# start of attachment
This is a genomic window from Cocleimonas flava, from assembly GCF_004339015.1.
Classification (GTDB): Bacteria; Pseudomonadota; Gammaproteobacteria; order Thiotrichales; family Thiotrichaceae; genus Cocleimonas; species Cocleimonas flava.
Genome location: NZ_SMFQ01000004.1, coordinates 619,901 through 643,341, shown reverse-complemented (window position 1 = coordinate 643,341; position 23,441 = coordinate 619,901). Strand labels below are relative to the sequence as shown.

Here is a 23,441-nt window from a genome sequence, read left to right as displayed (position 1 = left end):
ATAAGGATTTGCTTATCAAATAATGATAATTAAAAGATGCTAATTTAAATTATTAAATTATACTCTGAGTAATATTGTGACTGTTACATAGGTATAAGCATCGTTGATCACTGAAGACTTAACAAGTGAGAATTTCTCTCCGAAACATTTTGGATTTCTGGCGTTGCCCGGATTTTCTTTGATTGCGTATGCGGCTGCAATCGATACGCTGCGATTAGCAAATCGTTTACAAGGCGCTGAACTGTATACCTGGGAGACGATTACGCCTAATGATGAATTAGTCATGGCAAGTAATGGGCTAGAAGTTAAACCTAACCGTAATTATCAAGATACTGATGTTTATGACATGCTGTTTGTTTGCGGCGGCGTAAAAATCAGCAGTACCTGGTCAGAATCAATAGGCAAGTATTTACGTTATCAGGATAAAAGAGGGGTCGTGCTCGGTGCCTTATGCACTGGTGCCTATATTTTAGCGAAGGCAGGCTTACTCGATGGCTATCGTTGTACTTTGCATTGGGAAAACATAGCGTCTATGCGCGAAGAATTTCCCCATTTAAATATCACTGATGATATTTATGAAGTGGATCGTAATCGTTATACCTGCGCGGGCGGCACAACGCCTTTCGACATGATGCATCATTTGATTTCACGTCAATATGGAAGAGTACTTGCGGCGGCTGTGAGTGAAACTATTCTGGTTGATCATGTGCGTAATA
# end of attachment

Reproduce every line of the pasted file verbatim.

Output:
This is a genomic window from Cocleimonas flava, from assembly GCF_004339015.1.
Classification (GTDB): Bacteria; Pseudomonadota; Gammaproteobacteria; order Thiotrichales; family Thiotrichaceae; genus Cocleimonas; species Cocleimonas flava.
Genome location: NZ_SMFQ01000004.1, coordinates 619,901 through 643,341, shown reverse-complemented (window position 1 = coordinate 643,341; position 23,441 = coordinate 619,901). Strand labels below are relative to the sequence as shown.

Here is a 23,441-nt window from a genome sequence, read left to right as displayed (position 1 = left end):
ATAAGGATTTGCTTATCAAATAATGATAATTAAAAGATGCTAATTTAAATTATTAAATTATACTCTGAGTAATATTGTGACTGTTACATAGGTATAAGCATCGTTGATCACTGAAGACTTAACAAGTGAGAATTTCTCTCCGAAACATTTTGGATTTCTGGCGTTGCCCGGATTTTCTTTGATTGCGTATGCGGCTGCAATCGATACGCTGCGATTAGCAAATCGTTTACAAGGCGCTGAACTGTATACCTGGGAGACGATTACGCCTAATGATGAATTAGTCATGGCAAGTAATGGGCTAGAAGTTAAACCTAACCGTAATTATCAAGATACTGATGTTTATGACATGCTGTTTGTTTGCGGCGGCGTAAAAATCAGCAGTACCTGGTCAGAATCAATAGGCAAGTATTTACGTTATCAGGATAAAAGAGGGGTCGTGCTCGGTGCCTTATGCACTGGTGCCTATATTTTAGCGAAGGCAGGCTTACTCGATGGCTATCGTTGTACTTTGCATTGGGAAAACATAGCGTCTATGCGCGAAGAATTTCCCCATTTAAATATCACTGATGATATTTATGAAGTGGATCGTAATCGTTATACCTGCGCGGGCGGCACAACGCCTTTCGACATGATGCATCATTTGATTTCACGTCAATATGGAAGAGTACTTGCGGCGGCTGTGAGTGAAACTATTCTGGTTGATCATGTGCGTAATA